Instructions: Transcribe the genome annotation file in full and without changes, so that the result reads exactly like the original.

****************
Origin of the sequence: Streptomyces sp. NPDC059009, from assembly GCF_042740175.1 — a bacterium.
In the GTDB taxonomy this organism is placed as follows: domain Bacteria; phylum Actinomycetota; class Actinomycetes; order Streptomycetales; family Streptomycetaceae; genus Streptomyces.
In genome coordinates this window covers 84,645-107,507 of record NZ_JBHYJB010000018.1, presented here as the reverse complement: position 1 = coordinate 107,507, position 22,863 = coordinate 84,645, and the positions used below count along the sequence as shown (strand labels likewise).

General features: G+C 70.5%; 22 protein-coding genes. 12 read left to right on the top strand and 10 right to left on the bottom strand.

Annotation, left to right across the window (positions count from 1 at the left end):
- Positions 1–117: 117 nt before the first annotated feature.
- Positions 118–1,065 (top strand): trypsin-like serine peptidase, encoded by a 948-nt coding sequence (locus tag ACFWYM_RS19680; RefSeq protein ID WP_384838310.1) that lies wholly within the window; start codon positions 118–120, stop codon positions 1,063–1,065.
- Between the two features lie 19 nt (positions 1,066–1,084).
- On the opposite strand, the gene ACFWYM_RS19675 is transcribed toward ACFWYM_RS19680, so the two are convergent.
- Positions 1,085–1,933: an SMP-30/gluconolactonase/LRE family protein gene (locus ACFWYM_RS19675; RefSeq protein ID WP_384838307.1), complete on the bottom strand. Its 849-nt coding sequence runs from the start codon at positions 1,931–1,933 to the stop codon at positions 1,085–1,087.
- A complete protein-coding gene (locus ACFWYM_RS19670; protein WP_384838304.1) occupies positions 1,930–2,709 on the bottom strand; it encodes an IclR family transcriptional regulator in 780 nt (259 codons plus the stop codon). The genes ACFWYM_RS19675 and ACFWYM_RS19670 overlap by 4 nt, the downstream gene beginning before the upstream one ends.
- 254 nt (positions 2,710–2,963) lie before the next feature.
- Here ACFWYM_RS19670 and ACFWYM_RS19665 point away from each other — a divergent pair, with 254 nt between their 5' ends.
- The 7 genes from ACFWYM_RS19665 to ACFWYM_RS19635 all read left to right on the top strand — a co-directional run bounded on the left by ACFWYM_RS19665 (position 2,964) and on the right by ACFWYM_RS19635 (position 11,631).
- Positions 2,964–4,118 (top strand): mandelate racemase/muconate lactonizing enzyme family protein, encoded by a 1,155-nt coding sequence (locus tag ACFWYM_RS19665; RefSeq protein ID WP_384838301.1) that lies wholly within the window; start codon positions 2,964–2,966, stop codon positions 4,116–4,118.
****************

Origin of the sequence: Streptomyces sp. NPDC059009, from assembly GCF_042740175.1 — a bacterium.
In the GTDB taxonomy this organism is placed as follows: domain Bacteria; phylum Actinomycetota; class Actinomycetes; order Streptomycetales; family Streptomycetaceae; genus Streptomyces.
In genome coordinates this window covers 84,645-107,507 of record NZ_JBHYJB010000018.1, presented here as the reverse complement: position 1 = coordinate 107,507, position 22,863 = coordinate 84,645, and the positions used below count along the sequence as shown (strand labels likewise).

General features: G+C 70.5%; 22 protein-coding genes. 12 read left to right on the top strand and 10 right to left on the bottom strand.

Annotation, left to right across the window (positions count from 1 at the left end):
- Positions 1–117: 117 nt before the first annotated feature.
- Positions 118–1,065 (top strand): trypsin-like serine peptidase, encoded by a 948-nt coding sequence (locus tag ACFWYM_RS19680; RefSeq protein ID WP_384838310.1) that lies wholly within the window; start codon positions 118–120, stop codon positions 1,063–1,065.
- Between the two features lie 19 nt (positions 1,066–1,084).
- On the opposite strand, the gene ACFWYM_RS19675 is transcribed toward ACFWYM_RS19680, so the two are convergent.
- Positions 1,085–1,933: an SMP-30/gluconolactonase/LRE family protein gene (locus ACFWYM_RS19675; RefSeq protein ID WP_384838307.1), complete on the bottom strand. Its 849-nt coding sequence runs from the start codon at positions 1,931–1,933 to the stop codon at positions 1,085–1,087.
- A complete protein-coding gene (locus ACFWYM_RS19670; protein WP_384838304.1) occupies positions 1,930–2,709 on the bottom strand; it encodes an IclR family transcriptional regulator in 780 nt (259 codons plus the stop codon). The genes ACFWYM_RS19675 and ACFWYM_RS19670 overlap by 4 nt, the downstream gene beginning before the upstream one ends.
- 254 nt (positions 2,710–2,963) lie before the next feature.
- Here ACFWYM_RS19670 and ACFWYM_RS19665 point away from each other — a divergent pair, with 254 nt between their 5' ends.
- The 7 genes from ACFWYM_RS19665 to ACFWYM_RS19635 all read left to right on the top strand — a co-directional run bounded on the left by ACFWYM_RS19665 (position 2,964) and on the right by ACFWYM_RS19635 (position 11,631).
- Positions 2,964–4,118 (top strand): mandelate racemase/muconate lactonizing enzyme family protein, encoded by a 1,155-nt coding sequence (locus tag ACFWYM_RS19665; RefSeq protein ID WP_384838301.1) that lies wholly within the window; start codon positions 2,964–2,966, stop codon positions 4,116–4,118.